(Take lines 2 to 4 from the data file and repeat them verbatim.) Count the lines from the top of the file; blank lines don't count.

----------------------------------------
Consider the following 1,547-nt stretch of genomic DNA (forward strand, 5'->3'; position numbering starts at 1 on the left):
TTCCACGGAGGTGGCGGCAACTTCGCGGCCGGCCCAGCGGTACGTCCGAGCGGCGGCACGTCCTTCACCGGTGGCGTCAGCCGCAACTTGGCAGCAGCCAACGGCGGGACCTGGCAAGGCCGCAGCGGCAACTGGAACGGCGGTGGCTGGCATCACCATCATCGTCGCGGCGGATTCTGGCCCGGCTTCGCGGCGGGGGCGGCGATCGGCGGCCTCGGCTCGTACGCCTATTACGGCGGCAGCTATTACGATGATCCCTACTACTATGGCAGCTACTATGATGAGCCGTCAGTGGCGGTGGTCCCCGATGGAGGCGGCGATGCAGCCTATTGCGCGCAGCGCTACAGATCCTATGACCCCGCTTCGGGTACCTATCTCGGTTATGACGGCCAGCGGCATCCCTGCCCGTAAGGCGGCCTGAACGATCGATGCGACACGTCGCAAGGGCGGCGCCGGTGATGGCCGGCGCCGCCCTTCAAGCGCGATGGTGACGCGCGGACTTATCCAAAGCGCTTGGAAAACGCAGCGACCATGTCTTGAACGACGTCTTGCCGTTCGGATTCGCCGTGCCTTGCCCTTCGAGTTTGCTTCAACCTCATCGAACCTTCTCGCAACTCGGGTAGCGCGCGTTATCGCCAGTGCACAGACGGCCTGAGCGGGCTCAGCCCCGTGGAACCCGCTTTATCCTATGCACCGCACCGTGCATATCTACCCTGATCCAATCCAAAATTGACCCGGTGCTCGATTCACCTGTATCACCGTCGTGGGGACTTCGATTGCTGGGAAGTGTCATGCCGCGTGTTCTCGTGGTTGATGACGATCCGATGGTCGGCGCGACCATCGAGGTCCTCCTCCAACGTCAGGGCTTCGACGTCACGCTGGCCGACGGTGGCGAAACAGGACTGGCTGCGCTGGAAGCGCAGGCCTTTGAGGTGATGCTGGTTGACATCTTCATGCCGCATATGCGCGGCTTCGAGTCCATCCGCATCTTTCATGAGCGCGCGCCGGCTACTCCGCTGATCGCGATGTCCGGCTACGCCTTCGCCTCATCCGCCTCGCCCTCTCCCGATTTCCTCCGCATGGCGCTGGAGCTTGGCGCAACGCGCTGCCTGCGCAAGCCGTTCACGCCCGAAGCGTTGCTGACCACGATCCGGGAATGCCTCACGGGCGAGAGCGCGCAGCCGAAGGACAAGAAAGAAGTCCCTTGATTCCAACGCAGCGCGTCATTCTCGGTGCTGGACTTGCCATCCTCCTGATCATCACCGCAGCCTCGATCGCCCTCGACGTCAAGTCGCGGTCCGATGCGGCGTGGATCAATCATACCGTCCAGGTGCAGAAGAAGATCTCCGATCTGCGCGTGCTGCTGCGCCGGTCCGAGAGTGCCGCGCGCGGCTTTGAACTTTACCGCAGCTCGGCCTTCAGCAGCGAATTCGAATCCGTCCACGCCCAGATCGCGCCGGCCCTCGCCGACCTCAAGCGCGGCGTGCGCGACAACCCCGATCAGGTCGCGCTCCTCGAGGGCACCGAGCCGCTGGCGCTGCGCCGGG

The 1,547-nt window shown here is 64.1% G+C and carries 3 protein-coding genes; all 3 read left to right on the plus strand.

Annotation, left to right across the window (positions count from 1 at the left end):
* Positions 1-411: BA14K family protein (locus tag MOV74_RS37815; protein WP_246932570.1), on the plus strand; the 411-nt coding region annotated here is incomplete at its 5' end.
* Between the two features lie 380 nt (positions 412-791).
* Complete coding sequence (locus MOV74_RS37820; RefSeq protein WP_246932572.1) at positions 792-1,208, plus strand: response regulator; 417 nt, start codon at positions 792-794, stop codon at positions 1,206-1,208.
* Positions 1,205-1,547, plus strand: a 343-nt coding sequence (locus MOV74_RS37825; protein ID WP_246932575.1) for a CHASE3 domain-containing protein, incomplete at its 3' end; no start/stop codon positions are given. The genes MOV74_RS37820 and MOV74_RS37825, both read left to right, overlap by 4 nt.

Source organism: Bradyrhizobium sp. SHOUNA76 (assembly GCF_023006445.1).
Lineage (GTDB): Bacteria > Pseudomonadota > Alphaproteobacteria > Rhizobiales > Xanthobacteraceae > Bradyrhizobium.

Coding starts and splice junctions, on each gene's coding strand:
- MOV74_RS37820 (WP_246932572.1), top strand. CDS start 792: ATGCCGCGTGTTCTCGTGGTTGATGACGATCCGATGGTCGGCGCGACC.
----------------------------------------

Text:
TTCCACGGAGGTGGCGGCAACTTCGCGGCCGGCCCAGCGGTACGTCCGAGCGGCGGCACGTCCTTCACCGGTGGCGTCAGCCGCAACTTGGCAGCAGCCAACGGCGGGACCTGGCAAGGCCGCAGCGGCAACTGGAACGGCGGTGGCTGGCATCACCATCATCGTCGCGGCGGATTCTGGCCCGGCTTCGCGGCGGGGGCGGCGATCGGCGGCCTCGGCTCGTACGCCTATTACGGCGGCAGCTATTACGATGATCCCTACTACTATGGCAGCTACTATGATGAGCCGTCAGTGGCGGTGGTCCCCGATGGAGGCGGCGATGCAGCCTATTGCGCGCAGCGCTACAGATCCTATGACCCCGCTTCGGGTACCTATCTCGGTTATGACGGCCAGCGGCATCCCTGCCCGTAAGGCGGCCTGAACGATCGATGCGACACGTCGCAAGGGCGGCGCCGGTGATGGCCGGCGCCGCCCTTCAAGCGCGATGGTGACGCGCGGACTTATCCAAAGCGCTTGGAAAACGCAGCGACCATGTCTTGAACGACGTCTTGCCGTTCGGATTCGCCGTGCCTTGCCCTTCGAGTTTGCTTCAACCTCATCGAACCTTCTCGCAACTCGGGTAGCGCGCGTTATCGCCAGTGCACAGACGGCCTGAGCGGGCTCAGCCCCGTGGAACCCGCTTTATCCTATGCACCGCACCGTGCATATCTACCCTGATCCAATCCAAAATTGACCCGGTGCTCGATTCACCTGTATCACCGTCGTGGGGACTTCGATTGCTGGGAAGTGTCATGCCGCGTGTTCTCGTGGTTGATGACGATCCGATGGTCGGCGCGACCATCGAGGTCCTCCTCCAACGTCAGGGCTTCGACGTCACGCTGGCCGACGGTGGCGAAACAGGACTGGCTGCGCTGGAAGCGCAGGCCTTTGAGGTGATGCTGGTTGACATCTTCATGCCGCATATGCGCGGCTTCGAGTCCATCCGCATCTTTCATGAGCGCGCGCCGGCTACTCCGCTGATCGCGATGTCCGGCTACGCCTTCGCCTCATCCGCCTCGCCCTCTCCCGATTTCCTCCGCATGGCGCTGGAGCTTGGCGCAACGCGCTGCCTGCGCAAGCCGTTCACGCCCGAAGCGTTGCTGACCACGATCCGGGAATGCCTCACGGGCGAGAGCGCGCAGCCGAAGGACAAGAAAGAAGTCCCTTGATTCCAACGCAGCGCGTCATTCTCGGTGCTGGACTTGCCATCCTCCTGATCATCACCGCAGCCTCGATCGCCCTCGACGTCAAGTCGCGGTCCGATGCGGCGTGGATCAATCATACCGTCCAGGTGCAGAAGAAGATCTCCGATCTGCGCGTGCTGCTGCGCCGGTCCGAGAGTGCCGCGCGCGGCTTTGAACTTTACCGCAGCTCGGCCTTCAGCAGCGAATTCGAATCCGTCCACGCCCAGATCGCGCCGGCCCTCGCCGACCTCAAGCGCGGCGTGCGCGACAACCCCGATCAGGTCGCGCTCCTCGAGGGCACCGAGCCGCTGGCGCTGCGCCGGG

The 1,547-nt window shown here is 64.1% G+C and carries 3 protein-coding genes; all 3 read left to right on the plus strand.

Annotation, left to right across the window (positions count from 1 at the left end):